In a heavy stock pot or dutch oven, fry the bacon over medium heat. Once crisp, remove the bacon with a slotted spoon and reserve. Pour off all put one tablespoon of bacon fat. Cook the onions slowly with 1/2 teaspoon of salt until caramelized and turn golden brown, 20-30 minutes. Add the celery and cook just until the celery is softened, about 3 minutes. Add the garlic and cook until fragrant, about 30 seconds.

Remove half of the onion mixture and reserve with the bacon.

Deglaze the pan with one cup of water, scraping up any brown residue that has formed on the bottom of the pan.

Drain the beans and pour them into the pot with the remaining onions. Add the bay leaf and enough water to cover the beans and onions by one inch.

Cover the pot and bake in the oven for an hour. After an hour, check the beans every 15 minutes until they are completely soft. This took a very long time for me – over two hours. Finally I gave up the oven, returned the pot to the stove-top, and cooked the beans that way.

If you haven’t done so already, return the pot to the stove top and set over medium-high heat. Add the bacon, reserved onions, whole thyme sprigs, remaining salt, and pasta. Cook, stirring occasionally, until the pasta is al dente. Add more water if necessary.

Add the spinach to the pot and stir until it is wilted. Remove the bay leaf and the thyme stems. Taste and add more salt and pepper if desired.

Read Full Post »

This is now the third iteration of a cheesy baked pasta that I have featured on Thyme and Reason (see the classic, resurrection mac and cheese and spicy macaroni and cheese for more melty, cheesy, goodness). This is also the most gourmet, expensive, and time-consuming to produce. These factors are usually enough to steer me away from trying a new dish – but not this one.

No, not this one. With five different kinds of cheese, pancetta, and squash – this macaroni and cheese caught my eye, and left me craving it for days until I finally gave in and made it. The picture above does not do it justice.

This is a dish to make on the weekend – when you have time to cook the pancetta, roast the squash, shop for the cheese, and then grate the cheese and cook the noodles, then bake everything. But it is worth it if you don’t mind consuming an incredibly rich dish and don’t have a dairy intolerance that is. It also makes a delicious, warm, hearty, perfect-for-fall casserole.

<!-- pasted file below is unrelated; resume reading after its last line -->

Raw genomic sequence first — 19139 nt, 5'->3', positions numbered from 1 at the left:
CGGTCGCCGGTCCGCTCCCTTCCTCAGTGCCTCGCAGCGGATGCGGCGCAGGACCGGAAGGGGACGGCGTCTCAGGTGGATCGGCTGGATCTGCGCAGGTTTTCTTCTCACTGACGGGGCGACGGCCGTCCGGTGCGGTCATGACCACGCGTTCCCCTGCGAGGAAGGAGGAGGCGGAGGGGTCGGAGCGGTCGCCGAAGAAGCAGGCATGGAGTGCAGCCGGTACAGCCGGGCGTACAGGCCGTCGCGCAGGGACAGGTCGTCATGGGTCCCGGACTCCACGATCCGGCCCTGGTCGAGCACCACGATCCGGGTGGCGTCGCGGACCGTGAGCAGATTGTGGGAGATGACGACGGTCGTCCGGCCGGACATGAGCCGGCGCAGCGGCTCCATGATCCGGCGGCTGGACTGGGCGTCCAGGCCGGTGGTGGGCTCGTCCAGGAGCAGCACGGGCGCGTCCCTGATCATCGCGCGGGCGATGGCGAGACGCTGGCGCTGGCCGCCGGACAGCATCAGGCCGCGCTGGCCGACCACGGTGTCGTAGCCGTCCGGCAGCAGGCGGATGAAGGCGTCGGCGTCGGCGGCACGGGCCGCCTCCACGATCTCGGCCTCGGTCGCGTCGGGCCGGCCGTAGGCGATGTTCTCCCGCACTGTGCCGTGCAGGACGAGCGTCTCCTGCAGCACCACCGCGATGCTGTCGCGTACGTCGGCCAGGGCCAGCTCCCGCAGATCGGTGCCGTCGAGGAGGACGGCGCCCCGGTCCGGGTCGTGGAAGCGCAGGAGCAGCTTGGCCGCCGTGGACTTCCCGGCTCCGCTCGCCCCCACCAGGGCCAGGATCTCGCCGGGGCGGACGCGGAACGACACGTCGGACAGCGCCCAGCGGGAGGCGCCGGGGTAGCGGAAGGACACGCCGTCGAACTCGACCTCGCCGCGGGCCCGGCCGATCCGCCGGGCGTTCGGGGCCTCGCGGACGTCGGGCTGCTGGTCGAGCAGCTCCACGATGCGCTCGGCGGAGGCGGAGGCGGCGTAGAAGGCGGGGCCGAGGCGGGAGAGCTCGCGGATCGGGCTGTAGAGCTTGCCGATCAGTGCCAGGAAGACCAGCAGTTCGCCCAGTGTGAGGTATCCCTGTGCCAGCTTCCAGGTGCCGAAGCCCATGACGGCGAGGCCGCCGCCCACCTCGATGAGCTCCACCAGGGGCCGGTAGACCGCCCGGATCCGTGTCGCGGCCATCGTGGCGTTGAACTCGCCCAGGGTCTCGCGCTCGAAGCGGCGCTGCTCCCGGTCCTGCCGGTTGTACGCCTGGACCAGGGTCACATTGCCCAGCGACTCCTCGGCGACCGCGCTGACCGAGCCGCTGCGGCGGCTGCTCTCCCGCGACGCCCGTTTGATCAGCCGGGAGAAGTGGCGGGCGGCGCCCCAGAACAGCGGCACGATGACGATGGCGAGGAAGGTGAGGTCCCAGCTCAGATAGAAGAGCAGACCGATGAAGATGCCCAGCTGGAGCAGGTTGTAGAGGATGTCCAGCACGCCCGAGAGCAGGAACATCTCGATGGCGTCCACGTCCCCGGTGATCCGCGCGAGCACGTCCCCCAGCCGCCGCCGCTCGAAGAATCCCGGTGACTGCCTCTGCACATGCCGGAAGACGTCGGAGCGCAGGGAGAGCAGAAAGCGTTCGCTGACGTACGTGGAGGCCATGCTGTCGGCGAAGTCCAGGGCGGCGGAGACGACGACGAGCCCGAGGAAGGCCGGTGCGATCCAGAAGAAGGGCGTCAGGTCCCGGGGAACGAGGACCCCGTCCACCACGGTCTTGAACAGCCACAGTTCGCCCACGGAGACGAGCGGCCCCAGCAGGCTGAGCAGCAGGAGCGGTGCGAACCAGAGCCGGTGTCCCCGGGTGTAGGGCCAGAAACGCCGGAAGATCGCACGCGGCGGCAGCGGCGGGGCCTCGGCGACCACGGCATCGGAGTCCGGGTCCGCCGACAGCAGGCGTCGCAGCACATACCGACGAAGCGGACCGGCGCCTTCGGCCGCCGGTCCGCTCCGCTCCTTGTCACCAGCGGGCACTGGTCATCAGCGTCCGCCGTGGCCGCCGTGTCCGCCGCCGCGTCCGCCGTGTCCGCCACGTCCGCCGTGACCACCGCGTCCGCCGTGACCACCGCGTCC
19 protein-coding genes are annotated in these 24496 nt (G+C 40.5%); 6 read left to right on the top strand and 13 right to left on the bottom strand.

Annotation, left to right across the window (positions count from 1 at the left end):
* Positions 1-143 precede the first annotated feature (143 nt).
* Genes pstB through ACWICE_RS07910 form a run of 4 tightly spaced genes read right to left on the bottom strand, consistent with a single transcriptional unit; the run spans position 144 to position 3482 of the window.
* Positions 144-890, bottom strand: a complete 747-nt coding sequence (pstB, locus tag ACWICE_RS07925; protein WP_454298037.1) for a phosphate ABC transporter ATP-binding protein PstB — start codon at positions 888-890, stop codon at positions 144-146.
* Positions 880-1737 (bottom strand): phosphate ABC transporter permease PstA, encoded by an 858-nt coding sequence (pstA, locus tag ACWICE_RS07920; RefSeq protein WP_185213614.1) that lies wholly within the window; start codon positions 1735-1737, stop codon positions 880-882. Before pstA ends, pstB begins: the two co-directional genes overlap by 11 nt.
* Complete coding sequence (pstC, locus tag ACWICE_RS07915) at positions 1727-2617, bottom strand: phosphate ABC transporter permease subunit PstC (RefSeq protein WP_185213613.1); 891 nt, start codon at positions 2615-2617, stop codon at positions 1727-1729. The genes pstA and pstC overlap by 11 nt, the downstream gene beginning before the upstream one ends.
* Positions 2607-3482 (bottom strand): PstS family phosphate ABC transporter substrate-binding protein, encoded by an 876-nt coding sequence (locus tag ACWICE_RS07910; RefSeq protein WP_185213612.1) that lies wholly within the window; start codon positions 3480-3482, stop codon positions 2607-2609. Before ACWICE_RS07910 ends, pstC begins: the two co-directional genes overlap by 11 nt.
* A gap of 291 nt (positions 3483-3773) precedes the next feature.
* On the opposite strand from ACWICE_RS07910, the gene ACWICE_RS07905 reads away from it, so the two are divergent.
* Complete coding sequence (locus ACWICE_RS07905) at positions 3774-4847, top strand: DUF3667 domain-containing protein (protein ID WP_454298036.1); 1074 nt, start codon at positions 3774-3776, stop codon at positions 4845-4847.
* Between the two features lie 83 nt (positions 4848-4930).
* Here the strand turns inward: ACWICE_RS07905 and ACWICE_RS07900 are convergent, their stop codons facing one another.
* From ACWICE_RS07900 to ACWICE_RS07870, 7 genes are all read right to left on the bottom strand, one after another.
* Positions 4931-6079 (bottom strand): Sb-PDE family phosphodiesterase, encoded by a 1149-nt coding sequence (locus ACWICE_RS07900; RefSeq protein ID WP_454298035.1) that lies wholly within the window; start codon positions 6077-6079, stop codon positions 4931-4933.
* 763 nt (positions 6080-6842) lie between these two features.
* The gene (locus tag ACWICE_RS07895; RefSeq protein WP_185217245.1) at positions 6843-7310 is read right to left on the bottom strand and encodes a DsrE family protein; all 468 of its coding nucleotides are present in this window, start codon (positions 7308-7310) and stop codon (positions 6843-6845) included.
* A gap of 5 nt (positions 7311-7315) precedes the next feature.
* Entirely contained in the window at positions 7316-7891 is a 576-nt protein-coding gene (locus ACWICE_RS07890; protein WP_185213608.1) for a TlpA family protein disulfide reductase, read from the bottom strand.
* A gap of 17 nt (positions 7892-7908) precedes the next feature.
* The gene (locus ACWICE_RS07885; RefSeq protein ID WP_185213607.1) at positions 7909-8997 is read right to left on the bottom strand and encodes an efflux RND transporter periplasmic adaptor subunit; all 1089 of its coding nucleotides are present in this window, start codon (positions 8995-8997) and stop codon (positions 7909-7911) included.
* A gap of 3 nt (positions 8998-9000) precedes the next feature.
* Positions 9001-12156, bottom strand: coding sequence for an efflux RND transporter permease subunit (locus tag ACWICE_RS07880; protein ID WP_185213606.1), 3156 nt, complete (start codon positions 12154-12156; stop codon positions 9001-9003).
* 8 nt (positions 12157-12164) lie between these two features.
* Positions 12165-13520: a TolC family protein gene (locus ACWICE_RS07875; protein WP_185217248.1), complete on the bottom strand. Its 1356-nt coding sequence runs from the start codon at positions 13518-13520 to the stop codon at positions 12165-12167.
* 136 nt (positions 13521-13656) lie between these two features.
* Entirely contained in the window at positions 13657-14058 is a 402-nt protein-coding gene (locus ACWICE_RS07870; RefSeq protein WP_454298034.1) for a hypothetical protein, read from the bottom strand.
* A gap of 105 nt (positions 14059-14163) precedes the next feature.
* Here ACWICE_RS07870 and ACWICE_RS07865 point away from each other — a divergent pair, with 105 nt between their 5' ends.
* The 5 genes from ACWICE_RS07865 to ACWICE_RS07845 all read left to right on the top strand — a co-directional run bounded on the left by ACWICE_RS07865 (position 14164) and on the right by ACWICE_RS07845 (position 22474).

I highly recommend making this. You will not be sorry.

Also – if you notice, the actual amounts of the cheese used isn’t all that much, especially compared to the large amounts used in Ina’s recipe above (resurrection mac and cheese), it is still really rich.

Pasta al Forno with Pumpkin and Pancetta, from Food 52

Serves 6

2  butternut squashes that total 3 to 4 lbs.

salt and pepper

olive oil

1/4 lb. pancetta, diced

1 lb. shells

2 c. milk (the original recipe calls for heavy cream, I used 1% milk with excellent results)

1/4 lb. shredded fresh mozzarella

1/2 c. grated Pecorino Romano

1/2 c. grated fontina

1/4 c. crumbled gorgonzola

2 T. ricotta

1 t. dried thyme or 2 t. chopped fresh thyme leaves

Heat oven to 400. Cut the squash in half length-wise and scoop out the seeds. Cut into wedges and arrange on one baking sheet lined with foil. Sprinkle the squash with salt and pepper and drizzle lightly with olive oil.

Bake for about an hour until caramelized and tender. Remove from the oven and let cool until you can handle the squash without burning yourself.

Meanwhile, cook the pancetta.

In a medium skillet over medium heat, cook the pancetta until crisp, about 10 minutes. Remove from pan and drain on paper towels.

Turn up the oven to 500 degrees. Bring a large pot of salted water to a boil. Cook the pasta for exactly 5 minutes, drain.

Scoop the squash from the rind to make 2 cups. (In retrospect, I should have peeled the squash before baking it. The original recipe called for pumpkin or squash – which would be much harder to peel). Combine squash with milk in a blender or food processor and puree just until smooth. Scoop out some more of the squash and chop roughly to make a cup and a half. This does not have to be exact.

Combine the squash and milk puree with cheese, a dash or two of salt, thyme, and pancetta in a large bowl. Stir to combine. Add chopped squash and pasta and fold until well combined.

Spread the pasta evenly in a casserole dish. Bake for 7 to 10 minutes until browned and tender.

Eat. Enjoy. Don’t feel guilty.

Read Full Post »